Water-starved California slows development
Jennifer Steinhauer, NY Times, June 7, 2008
As California faces one of its worst droughts in two decades, building projects are being curtailed for the first time under state law by the inability of developers to find long-term water supplies.
Water authorities and other government agencies have begun denying, delaying or challenging authorization for dozens of housing tracts and other developments under a state law that requires a 20-year water supply as a condition for building. The state law was enacted in 2001, but until statewide water shortages, it had not been invoked to hold up projects.
“The water in our state is not sufficient to add more demand,” said Lester Snow, the director of the California Department of Water Resources. “And that now means that some large development can’t go forward. If we don’t make changes with water, we are going to have a major economic problem in this state.”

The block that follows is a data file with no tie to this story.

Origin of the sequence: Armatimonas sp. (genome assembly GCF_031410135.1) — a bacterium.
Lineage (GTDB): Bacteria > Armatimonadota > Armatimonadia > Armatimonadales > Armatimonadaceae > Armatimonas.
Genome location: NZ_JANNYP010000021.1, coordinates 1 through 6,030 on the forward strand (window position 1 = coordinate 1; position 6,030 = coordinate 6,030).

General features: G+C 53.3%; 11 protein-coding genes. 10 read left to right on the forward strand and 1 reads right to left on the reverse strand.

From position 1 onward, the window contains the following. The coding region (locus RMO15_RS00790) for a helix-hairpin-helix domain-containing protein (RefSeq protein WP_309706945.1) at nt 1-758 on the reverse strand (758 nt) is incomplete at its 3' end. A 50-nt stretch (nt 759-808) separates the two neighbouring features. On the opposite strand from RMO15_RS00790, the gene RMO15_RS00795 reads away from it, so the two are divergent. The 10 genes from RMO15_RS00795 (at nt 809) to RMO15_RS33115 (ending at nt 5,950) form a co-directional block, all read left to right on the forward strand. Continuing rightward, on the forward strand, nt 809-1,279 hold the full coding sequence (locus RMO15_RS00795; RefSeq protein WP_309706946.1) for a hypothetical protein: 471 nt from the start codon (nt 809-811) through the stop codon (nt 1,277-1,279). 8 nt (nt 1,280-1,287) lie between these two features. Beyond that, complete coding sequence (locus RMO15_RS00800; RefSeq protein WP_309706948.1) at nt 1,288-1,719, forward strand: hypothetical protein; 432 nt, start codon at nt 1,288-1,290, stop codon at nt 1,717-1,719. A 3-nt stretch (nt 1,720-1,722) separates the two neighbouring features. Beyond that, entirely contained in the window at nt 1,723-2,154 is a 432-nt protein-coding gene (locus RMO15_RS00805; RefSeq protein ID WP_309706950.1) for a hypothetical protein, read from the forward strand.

Governor Schwarzenegger sees addressing the state’s water problem as one of his key goals, and he is hoping against the odds to get a proposed $11.9 billion bond for water management investments through the Legislature and before voters in November. The plans calls for water conservation and quality improvement programs, as well as a resource management plan for the delta. Among its most controversial components is $3.5 billion earmarked for new water storage, something that environmentalists have vehemently opposed, in part because they find dams and storage facilities environmentally unsound and not cost effective. The critics also point out that the state’s agriculture industry, which uses far more water than urban areas, is being asked to contribute little to conservation under the governor’s plans.
Read the complete story here: http://www.nytimes.com/2008/06/07/us/07drought.html?ex=1213416000&en=bb2d5c43a447a415&ei=5070&emc=eta1